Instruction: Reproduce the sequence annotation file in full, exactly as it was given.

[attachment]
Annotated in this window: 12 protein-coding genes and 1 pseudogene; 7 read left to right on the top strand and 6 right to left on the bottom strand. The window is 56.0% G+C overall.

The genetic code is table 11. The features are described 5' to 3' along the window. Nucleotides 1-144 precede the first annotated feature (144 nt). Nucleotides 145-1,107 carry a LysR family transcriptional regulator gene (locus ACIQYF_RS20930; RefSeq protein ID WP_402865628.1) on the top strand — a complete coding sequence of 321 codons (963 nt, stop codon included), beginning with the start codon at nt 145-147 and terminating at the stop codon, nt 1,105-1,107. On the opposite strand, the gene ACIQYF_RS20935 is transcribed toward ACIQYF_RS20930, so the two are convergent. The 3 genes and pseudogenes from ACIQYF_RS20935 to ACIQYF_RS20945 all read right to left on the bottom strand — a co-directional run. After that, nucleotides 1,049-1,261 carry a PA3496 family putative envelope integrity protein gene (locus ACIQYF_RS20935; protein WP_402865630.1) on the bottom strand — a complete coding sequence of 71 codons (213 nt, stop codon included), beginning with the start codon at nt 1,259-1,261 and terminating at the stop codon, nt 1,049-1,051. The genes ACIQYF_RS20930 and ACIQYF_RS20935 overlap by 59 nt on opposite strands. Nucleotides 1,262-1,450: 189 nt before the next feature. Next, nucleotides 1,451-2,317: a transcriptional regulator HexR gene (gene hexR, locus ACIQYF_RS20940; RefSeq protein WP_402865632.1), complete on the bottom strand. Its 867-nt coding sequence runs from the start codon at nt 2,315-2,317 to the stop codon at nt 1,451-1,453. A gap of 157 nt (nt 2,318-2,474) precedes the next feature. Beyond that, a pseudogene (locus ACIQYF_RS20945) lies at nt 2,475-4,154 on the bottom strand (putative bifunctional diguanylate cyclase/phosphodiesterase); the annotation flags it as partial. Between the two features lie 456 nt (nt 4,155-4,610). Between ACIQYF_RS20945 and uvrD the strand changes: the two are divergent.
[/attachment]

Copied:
Annotated in this window: 12 protein-coding genes and 1 pseudogene; 7 read left to right on the top strand and 6 right to left on the bottom strand. The window is 56.0% G+C overall.

The genetic code is table 11. The features are described 5' to 3' along the window. Nucleotides 1-144 precede the first annotated feature (144 nt). Nucleotides 145-1,107 carry a LysR family transcriptional regulator gene (locus ACIQYF_RS20930; RefSeq protein ID WP_402865628.1) on the top strand — a complete coding sequence of 321 codons (963 nt, stop codon included), beginning with the start codon at nt 145-147 and terminating at the stop codon, nt 1,105-1,107. On the opposite strand, the gene ACIQYF_RS20935 is transcribed toward ACIQYF_RS20930, so the two are convergent. The 3 genes and pseudogenes from ACIQYF_RS20935 to ACIQYF_RS20945 all read right to left on the bottom strand — a co-directional run. After that, nucleotides 1,049-1,261 carry a PA3496 family putative envelope integrity protein gene (locus ACIQYF_RS20935; protein WP_402865630.1) on the bottom strand — a complete coding sequence of 71 codons (213 nt, stop codon included), beginning with the start codon at nt 1,259-1,261 and terminating at the stop codon, nt 1,049-1,051. The genes ACIQYF_RS20930 and ACIQYF_RS20935 overlap by 59 nt on opposite strands. Nucleotides 1,262-1,450: 189 nt before the next feature. Next, nucleotides 1,451-2,317: a transcriptional regulator HexR gene (gene hexR, locus ACIQYF_RS20940; RefSeq protein WP_402865632.1), complete on the bottom strand. Its 867-nt coding sequence runs from the start codon at nt 2,315-2,317 to the stop codon at nt 1,451-1,453. A gap of 157 nt (nt 2,318-2,474) precedes the next feature. Beyond that, a pseudogene (locus ACIQYF_RS20945) lies at nt 2,475-4,154 on the bottom strand (putative bifunctional diguanylate cyclase/phosphodiesterase); the annotation flags it as partial. Between the two features lie 456 nt (nt 4,155-4,610). Between ACIQYF_RS20945 and uvrD the strand changes: the two are divergent.